I have to say, I’m really pleased with how this month turned out. I’ve learned a lot about myself and about food, in general.
Food can be good without butter, cream and cheese! I cooked frequently with dairy, so having to go without for a whole month took some getting used to. There were times in the beginning when all I wanted to do was put a splash of cream in my soups or sprinkle a little cheese over, but I resisted and substituted with spices or coconut milk instead. And now? I don’t even miss dairy all that much.
It’s the same with sugar. I went into this hoping that I could kick my sugar habit. While I can’t say that I don’t crave sugar or sweets ever, I do crave it less often. And when I do, it’s not a ravenous, “Must have cookie now!” It’s more of a, “I could for a little bit of chocolate”. Right now, I’m really into these healthier homemade chocolate bars, as well as fried honey bananas.
Going back to that first point I made, I’ve experimented with food in a way that I normally wouldn’t have. Paleo meals were a lot more versatile than I initially thought, but it took some research and a lot of planning. I planned the breakfasts, lunches, dinners and even snacks. Planning ahead was a huge contributor to my success.
- So much energy! Even at times when I normally would feel low, i.e. the mid-afternoon slump.
- Heavy research into Paleo helped me to be more informed about the food I was putting in my body.
- I felt accomplished knowing I was eating clean and disciplined.
- Less cravings for sweets! And when I did want something sweet, I went for something healthy and was surprisingly satisfied.
- Lots of delicious meals, much more than I had originally thought.
- We went over our food budget every single week, largely due to the prices of organic meat and fish.
- Frequent trips to the store.
- Eating out was tough. Paleo options were minimal. When you see someone at the next table enjoying the creamy mushroom risotto, it’s like, ooooooh, I want that!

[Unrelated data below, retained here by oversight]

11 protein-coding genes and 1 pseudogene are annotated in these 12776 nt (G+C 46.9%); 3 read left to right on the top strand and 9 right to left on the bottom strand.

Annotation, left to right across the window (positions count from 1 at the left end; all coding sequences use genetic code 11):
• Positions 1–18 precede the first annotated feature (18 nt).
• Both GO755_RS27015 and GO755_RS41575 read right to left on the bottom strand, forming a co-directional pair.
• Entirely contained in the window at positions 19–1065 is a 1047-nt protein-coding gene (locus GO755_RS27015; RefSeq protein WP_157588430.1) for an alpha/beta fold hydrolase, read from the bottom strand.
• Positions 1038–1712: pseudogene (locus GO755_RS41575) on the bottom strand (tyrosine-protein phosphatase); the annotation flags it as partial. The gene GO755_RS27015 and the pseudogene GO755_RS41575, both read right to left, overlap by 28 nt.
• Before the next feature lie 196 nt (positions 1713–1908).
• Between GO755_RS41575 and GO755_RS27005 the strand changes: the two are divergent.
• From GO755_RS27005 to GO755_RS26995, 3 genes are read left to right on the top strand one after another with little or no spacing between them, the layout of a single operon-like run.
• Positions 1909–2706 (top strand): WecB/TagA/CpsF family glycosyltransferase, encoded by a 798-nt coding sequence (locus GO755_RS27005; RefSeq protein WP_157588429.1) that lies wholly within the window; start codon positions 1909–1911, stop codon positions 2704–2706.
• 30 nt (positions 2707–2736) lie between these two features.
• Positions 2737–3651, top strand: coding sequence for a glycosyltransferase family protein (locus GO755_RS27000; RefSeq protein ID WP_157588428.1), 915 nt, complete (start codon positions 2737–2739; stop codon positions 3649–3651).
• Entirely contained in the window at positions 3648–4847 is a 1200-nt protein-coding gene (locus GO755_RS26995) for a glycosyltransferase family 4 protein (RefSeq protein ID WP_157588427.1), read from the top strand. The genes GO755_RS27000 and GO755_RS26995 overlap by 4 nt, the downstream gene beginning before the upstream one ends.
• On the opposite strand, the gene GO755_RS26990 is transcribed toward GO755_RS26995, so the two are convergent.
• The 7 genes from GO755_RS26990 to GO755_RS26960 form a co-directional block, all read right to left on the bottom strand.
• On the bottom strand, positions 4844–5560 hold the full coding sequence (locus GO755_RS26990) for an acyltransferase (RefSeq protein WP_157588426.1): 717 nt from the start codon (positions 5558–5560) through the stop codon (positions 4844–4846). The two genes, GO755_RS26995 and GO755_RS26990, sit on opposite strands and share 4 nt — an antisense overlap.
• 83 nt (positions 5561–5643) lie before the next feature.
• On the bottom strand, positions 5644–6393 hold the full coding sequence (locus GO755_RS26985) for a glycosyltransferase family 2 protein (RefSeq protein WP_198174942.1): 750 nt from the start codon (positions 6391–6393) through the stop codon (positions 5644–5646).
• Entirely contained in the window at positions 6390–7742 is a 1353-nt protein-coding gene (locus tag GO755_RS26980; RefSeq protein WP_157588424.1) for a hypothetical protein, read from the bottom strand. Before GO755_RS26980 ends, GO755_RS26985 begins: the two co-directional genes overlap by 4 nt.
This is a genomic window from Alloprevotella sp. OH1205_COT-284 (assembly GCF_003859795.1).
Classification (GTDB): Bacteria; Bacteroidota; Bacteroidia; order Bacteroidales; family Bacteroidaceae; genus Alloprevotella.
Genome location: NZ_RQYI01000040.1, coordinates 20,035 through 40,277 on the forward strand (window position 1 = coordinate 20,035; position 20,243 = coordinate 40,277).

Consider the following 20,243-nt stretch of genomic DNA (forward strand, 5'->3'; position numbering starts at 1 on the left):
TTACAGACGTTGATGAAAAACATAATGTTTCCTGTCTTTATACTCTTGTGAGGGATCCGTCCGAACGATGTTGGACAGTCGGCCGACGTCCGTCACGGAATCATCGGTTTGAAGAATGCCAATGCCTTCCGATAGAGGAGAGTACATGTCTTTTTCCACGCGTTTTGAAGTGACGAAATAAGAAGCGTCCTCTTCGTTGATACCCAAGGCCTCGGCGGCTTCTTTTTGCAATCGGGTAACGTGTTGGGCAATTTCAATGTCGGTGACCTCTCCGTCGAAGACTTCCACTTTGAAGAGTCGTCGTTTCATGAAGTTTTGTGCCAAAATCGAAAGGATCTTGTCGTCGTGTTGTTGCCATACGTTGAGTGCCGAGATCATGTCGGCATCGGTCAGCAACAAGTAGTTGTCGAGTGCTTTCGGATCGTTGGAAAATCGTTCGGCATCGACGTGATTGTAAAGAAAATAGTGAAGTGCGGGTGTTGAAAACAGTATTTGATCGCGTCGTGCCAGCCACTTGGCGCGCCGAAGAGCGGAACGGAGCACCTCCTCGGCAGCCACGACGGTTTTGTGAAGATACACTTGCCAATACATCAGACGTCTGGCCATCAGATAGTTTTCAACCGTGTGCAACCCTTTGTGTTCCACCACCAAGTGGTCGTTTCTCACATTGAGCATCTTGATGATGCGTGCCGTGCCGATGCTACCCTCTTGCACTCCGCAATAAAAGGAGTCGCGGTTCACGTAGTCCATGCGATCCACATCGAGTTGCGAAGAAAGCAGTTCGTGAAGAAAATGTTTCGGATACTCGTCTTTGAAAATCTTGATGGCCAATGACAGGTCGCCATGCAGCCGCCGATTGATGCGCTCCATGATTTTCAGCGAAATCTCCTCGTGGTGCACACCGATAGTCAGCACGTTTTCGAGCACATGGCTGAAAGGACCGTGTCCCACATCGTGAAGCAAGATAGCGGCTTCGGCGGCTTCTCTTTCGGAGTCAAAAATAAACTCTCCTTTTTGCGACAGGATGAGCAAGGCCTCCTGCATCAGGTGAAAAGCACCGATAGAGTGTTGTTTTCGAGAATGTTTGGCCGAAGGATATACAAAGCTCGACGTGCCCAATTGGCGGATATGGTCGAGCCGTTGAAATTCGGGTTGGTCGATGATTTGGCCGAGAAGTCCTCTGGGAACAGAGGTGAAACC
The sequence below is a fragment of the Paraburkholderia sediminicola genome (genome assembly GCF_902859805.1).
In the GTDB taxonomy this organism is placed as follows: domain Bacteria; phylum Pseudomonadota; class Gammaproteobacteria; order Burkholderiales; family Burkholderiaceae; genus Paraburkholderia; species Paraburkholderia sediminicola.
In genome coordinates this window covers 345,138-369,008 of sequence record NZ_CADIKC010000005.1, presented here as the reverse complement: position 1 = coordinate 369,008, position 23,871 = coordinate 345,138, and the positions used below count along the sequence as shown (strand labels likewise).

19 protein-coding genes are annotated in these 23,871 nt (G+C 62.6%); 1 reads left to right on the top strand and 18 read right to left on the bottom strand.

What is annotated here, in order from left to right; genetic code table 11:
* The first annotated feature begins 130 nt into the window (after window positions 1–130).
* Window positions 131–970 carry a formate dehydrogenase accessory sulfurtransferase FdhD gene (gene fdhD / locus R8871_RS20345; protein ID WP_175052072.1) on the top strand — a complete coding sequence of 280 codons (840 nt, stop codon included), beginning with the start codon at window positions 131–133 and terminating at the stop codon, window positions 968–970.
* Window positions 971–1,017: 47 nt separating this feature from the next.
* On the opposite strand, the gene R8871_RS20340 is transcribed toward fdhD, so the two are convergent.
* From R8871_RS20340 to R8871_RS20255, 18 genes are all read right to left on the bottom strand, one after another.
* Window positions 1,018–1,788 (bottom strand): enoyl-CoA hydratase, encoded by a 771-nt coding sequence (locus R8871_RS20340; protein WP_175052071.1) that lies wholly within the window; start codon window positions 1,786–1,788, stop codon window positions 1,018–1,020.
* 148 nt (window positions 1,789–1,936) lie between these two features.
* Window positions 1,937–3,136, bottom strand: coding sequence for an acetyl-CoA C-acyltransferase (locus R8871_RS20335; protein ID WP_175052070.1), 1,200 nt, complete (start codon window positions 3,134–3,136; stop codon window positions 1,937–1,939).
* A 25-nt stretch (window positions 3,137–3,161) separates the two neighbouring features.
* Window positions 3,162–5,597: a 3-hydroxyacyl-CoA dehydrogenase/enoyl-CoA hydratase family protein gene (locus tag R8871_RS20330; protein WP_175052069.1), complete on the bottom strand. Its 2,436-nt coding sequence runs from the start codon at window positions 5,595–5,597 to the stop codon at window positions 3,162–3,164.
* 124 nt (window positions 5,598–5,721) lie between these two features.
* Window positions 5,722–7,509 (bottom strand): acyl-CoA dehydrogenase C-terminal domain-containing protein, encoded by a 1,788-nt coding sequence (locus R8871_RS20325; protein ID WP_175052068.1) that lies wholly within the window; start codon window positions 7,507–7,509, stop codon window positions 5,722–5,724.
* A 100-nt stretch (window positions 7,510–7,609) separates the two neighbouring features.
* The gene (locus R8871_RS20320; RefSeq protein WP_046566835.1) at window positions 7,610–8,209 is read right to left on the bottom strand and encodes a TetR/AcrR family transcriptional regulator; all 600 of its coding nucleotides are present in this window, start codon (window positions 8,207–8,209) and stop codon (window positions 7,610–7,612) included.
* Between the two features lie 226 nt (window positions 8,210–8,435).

- There was almost no room for error. If I forgot to bring a snack with me to work then I’d be left scouring the area for something to eat. There are no fruit stands or grocery stores nearby, so options were extremely limited. After passing Starbucks, Dunkin Donuts and various cafes that seem to only sell bread (seriously, SO much bread), I went into a small convenience store to pay $4 for a Paleo-friendly but disappointing Larabar.
My 30 days are almost up and once I’m done I want to maintain the good habits I’ve acquired. While neither Bob nor I will be giving up grains and dairy for good, I want to at least keep most of our meals Paleo and heart-healthy (especially now that we know Bob has high cholesterol). We tend to be a little more lenient with ourselves on the weekends and while that probably won’t change, we’ll have to reign it back just a bit and save the really indulgent stuff for special occasions. I think that sounds fair enough.
In spite of the bad rep that Paleo has been getting in the media lately, I have to say that once I got over my initial fatigue, I felt fantastic, physically and mentally. I didn’t feel like I was depriving myself of anything (maybe except doughnuts and cupcakes). Or rather I didn’t feel like I was depriving myself of anything I needed. And isn’t that what it’s all about anyway? Getting what you need and feeling good? I say a hearty YES to that.